The names of the owners of both these bullae, Baruch and Jerahme'el, appear in Jeremiah 36. In the fourth year of Jehoiakim (605/604 B.C.), Jeremiah dictated a prophecy to Baruch, who, when he had finished writing it, took it to the Temple and read it to the worshipers. The treasonous-sounding words were reread to the king; and Jerahme'el, the king's son, who probably held a position connected with police duties (1 Kings 22:26 and Jeremiah 38:6 mention two other king's sons who held similar posts), was commanded to arrest both Jeremiah and Baruch; but with the aid of divine intervention they escaped.

The recently discovered bulla belonging to Baruch probably was not from Jeremiah's scroll burned by the king. Since Baruch was from a prominent Judean family perhaps distantly related to the throne, Avigad has suggested the possibility that he may earlier have held a court position before he joined Jeremiah, and that the bulla could have come from that period. Baruch's brother, Seraiah, was a high court official under Zedekiah (see Jer. 51:59) about twelve years after the action that occurred in Jeremiah 36.

The third inscription, unlike the pre vious two, is an original seal rather than the impression of a seal left in clay. It reads Isryhw/nryhw, meaning "Belonging to Seraiah, [the son of] Neriah." The script of this seal dates it slightly later than the preceding two bullae, or to the very end of the seventh century B.C. Thus it seems virtually certain that this was the same Seraiah, the son of Neriah, mentioned in Jeremiah 51:59-64. As Baruch's brother and thus most likely a friend to Jeremiah, and in his capacity as a court official (quartermaster), he could be used with discretion as Jeremiah's voice at court. This is precisely how Jeremiah used him. When Seraiah went to Babylon with Zedekiah on a state visit to Nebuchadnezzar's court, Jeremiah gave him a short prophecy to read to the Jewish exiles in Babylon. After reading it he was to throw the pamphlet, bound to a stone, into the Euphrates to symbolize Babylon's future fall, thus giving comfort to the exiles.

These three seals, all belonging to personalities involved in events recorded in the book of Jeremiah, provide excel lent documentation for the historicity of the narrative portions of Jeremiah's book.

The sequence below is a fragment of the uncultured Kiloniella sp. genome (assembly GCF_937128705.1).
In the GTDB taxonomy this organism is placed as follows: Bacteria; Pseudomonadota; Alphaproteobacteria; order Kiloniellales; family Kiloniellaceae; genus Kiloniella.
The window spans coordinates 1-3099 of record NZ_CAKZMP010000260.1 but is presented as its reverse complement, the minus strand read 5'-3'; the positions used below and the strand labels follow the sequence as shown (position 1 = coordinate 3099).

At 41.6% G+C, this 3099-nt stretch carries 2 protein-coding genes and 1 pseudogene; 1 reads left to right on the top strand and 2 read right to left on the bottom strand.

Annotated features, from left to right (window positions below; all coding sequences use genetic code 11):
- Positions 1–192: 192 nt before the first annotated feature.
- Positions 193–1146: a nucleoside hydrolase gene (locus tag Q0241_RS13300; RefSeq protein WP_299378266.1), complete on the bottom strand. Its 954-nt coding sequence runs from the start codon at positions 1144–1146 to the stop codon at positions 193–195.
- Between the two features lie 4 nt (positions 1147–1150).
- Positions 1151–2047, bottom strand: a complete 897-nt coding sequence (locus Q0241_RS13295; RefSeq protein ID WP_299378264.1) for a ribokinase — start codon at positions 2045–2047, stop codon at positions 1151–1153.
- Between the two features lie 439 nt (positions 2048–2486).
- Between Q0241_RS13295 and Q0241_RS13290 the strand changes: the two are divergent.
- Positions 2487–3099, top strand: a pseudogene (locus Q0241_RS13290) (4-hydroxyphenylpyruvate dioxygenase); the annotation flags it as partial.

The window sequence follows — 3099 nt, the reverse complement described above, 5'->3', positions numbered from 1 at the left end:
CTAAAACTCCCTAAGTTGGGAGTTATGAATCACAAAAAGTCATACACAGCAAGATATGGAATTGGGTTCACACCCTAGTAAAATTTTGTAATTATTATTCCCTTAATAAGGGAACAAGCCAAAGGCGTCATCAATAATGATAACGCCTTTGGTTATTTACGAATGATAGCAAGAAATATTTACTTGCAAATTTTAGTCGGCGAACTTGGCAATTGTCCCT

Two other seals, published many years ago, can now also be assigned with some probability to Biblical personalities. The first one reads Imnsh/bn hmlk, translated "Belonging to Manasseh, the son of the king." Scholars have always been reticent to suggest that this seal belonged to King Manasseh while he was still crown prince because there could have been other princes at various times with the same name.

However, the discipline of Hebrew paleography (the study of the sequential development of writing) has become precise enough for us to date this seal somewhere near the year 700 B.C. plus or minus a generation. Such a date would be just the time young Manasseh could have had a seal inscribed for him when at the age of 12 he became coregent with Hezekiah in 697/696 B.C. (see E. R. Thiele, The Mysterious Numbers of the Hebrew Kings, pp. 205, 206).

A second seal reads lyhw'hz/bn hmlk, translated "Belonging to Jeho'ahaz, the son of the king.'' The script of this seal is somewhat ambiguous for dating purposes, but likely it was inscribed during the last half of the seventh century B.C. If so, it could have easily belonged to Jehoahaz, son of King Josiah, before he became king. It most certainly did not belong to the Jehoahaz who ruled the northern kingdom of Israel from 814-798 B.C. The script is much too late for such an early date.

Prior to the recent discoveries re ported by Nahman Avigad, authorities agreed that not one of the hundreds of seals known belonged with certainty to a person mentioned in the Bible. This is no longer the case. We now have the seal of Baruch—his ID card, if you wish. We also have the seal of his high-ranking brother and of a princely official who may well have come in contact with Baruch. The probabilities are high, moreover, that we have the seals of two kings of Judah before they ascended the throne, while they were still crown princes.

These seals, associated so closely with the living personalities they symbolize, open new dimensions of reality in the Biblical stories concerning them.

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Larry G. Herr, Ph.D., teaches in the seminary at Philippine Union College, Caloocan City, Philippines.